However, Pearman’s dream of the ultimate GT version of an E-Type predates the Speedster. Indeed, Eagle had set about working on such a car a decade ago, and it was only increasing demand for customer cars (at its peak, Eagle had an eight-year waiting list), that meant the project was placed on the back burner until a buyer expressed an interest and the wheels were set in motion.
In September, four years and about 6,000 man hours after that buyer commissioned the build, the Low Drag GT was unveiled at St James’s Concourse of Elegance, in London, its reflective silver paintwork indicative of the aluminium panels used to form the coupé’s body. Yet while the shape will be familiar to E-Type aficionados, mimicking as it does the trio of low-drag race cars built in the Sixties, this is the only one you’d consider driving anywhere but a track. That’s because, as racers, those original E-Types (as well as the replicas built over the proceeding years) are cramped, noisy and completely unsuited for touring.
To tackle this, Eagle set about its usual process of building a car. “All Eagle E-Types use original Sixties’ Jaguars as the basis. Even for the Low Drag we’ve taken a pretty rusty old coupé, stripped it right down to its last component and rebuilt it,” says Pearman. The 16-gallon fuel tank is lower and wider, to allow a bigger boot, and gives a touring range of about 350 miles.
Under the long bonnet is the 4.7-litre, aluminium block straight-six complete with Eagle’s sequential fuel injection system. It’s good for 345bhp and 360lb ft of torque. There’s also Eagle’s five-speed gearbox and limited-slip differential, both in aluminium. While it retains the original independent wishbone configuration, the Eagle’s suspension has had a comprehensive makeover, including adjustable dampers.
Climb inside and the only obvious visual difference between an original E-Type and this is a pair of air vents that flank a modern Pioneer stereo. The Smiths dials, patterned aluminium dash and thin, wood-rimmed wheel all whisper of an authenticity that works perfectly with the spotless, unmarked leather seats and glitzy Alcantara roof lining. The only absentee is the patina that comes with a well-used classic.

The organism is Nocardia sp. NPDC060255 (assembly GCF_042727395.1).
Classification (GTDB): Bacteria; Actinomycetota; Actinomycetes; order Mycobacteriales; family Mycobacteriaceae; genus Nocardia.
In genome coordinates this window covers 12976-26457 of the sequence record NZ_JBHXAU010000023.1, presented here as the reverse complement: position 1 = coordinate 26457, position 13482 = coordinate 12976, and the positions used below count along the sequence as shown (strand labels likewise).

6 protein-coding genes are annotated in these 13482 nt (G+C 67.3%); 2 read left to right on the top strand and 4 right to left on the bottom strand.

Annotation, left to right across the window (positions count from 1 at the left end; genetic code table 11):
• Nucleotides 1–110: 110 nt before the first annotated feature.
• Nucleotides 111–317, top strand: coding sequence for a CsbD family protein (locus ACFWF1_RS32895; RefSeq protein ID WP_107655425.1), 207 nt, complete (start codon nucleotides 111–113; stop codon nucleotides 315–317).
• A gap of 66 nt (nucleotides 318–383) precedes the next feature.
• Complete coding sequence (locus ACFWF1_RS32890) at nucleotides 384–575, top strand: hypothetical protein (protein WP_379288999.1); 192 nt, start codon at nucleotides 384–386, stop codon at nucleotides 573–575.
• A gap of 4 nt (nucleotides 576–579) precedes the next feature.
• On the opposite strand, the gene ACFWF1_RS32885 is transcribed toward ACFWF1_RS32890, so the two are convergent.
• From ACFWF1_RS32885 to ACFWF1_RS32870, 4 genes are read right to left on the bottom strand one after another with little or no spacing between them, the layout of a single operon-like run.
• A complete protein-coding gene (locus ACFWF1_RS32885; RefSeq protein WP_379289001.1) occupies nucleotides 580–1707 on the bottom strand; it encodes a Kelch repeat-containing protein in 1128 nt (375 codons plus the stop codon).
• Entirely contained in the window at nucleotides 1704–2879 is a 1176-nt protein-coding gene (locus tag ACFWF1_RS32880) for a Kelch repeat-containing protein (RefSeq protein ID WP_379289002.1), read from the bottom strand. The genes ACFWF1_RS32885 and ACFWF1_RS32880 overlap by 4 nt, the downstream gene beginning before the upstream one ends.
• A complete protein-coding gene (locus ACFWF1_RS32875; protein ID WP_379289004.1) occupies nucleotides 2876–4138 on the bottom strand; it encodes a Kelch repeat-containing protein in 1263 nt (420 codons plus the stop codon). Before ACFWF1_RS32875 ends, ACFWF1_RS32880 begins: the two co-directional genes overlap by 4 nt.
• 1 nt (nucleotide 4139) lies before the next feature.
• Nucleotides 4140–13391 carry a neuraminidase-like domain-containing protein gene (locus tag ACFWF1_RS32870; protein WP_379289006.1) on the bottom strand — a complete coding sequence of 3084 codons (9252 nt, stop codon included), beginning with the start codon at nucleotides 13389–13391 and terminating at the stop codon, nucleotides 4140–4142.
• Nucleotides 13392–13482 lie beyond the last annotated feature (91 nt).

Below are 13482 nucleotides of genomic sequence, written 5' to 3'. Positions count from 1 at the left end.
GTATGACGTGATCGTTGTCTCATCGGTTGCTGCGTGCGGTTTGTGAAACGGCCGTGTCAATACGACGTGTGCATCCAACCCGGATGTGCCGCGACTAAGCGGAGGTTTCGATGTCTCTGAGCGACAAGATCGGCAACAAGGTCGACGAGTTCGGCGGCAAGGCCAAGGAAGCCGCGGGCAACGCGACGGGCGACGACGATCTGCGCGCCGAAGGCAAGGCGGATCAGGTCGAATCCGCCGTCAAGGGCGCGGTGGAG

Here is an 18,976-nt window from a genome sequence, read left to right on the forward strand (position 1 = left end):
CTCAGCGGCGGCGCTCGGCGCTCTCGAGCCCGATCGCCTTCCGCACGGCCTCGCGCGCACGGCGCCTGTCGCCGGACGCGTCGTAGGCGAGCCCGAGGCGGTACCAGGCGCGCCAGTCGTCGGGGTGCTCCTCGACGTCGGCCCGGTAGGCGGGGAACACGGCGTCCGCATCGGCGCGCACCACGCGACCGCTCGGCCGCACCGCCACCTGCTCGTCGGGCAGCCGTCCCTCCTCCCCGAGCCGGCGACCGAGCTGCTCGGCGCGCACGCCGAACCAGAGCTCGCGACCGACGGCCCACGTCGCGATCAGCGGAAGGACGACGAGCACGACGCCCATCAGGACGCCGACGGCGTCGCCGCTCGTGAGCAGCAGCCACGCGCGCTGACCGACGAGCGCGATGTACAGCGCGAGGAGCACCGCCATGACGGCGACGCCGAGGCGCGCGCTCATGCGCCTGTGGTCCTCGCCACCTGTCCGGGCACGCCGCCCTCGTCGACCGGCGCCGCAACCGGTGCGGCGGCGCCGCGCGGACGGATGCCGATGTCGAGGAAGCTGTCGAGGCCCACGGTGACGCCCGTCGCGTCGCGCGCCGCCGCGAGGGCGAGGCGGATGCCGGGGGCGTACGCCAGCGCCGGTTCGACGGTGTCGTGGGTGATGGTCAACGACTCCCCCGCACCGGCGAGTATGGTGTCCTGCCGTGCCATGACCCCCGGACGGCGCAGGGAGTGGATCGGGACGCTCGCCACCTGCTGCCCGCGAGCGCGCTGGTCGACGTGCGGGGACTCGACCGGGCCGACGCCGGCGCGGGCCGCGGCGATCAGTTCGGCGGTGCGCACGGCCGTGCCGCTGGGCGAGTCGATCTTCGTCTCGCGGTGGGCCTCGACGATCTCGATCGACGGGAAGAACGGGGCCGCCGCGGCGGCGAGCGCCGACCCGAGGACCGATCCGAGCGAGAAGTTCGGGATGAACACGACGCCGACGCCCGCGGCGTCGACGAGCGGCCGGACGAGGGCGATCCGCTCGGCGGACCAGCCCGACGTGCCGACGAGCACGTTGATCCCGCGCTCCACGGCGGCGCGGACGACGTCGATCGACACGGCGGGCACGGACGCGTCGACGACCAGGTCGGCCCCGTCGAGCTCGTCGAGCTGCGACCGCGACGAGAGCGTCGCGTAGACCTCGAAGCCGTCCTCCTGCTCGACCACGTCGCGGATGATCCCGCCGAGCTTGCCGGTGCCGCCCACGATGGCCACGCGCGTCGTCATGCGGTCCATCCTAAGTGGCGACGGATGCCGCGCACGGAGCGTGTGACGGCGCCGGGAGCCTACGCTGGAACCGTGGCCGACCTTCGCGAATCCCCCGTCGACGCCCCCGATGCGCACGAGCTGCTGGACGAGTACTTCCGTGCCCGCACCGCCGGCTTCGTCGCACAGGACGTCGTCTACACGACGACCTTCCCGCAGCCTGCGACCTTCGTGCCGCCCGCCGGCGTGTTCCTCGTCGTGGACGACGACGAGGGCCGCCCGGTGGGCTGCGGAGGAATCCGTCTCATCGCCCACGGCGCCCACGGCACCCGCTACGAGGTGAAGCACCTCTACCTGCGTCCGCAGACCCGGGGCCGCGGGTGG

Out on the road, that the biggest challenge presented by the Low Drag is that its steering wheel sits on the left (at the owner’s request) speaks volumes of how easy it is to drive. The clutch is heavy but the gearshift smooth, and the steering, which uses speed-sensitive power assistance, is a revelation, as light for parking as a supermini’s but brimming with feel once up to speed. And speed, thanks to all that torque and a dry kerb weight of just 1,038kg, is something the Low Drag GT accumulates with ease. Eagle quotes 0-60mph in under 5sec, and a top speed north of 170mph, which both seem eminently feasible given how the car leaps to attention on even part throttle.
Body roll is slight and the ride and visibility excellent. And while the AP Racing brakes lack ABS, they are powerful and are easily modulated.
And that, I’m afraid to say, is where I lost my road tester’s nerve. For as much as I wanted to sprint through the revs, or lean on the 235-section tyres, so the greasy roads and that figure of £650,000 nagged at me like a toddler wanting a new toy. So I’ll leave it to other publications to detail how beautifully balanced the Low Drag GT feels at the point where the rear relinquishes grip, and simply tell you that in terms of concept and engineering this is the most impressive car I’ve ever driven.
Anyway, I’d wager the satisfaction of driving this incredible machine at the limit pales into insignificance against its ultimate thrill. That being, of course, the moment you come to a gentle stop, switch off the engine and hand it back in one piece.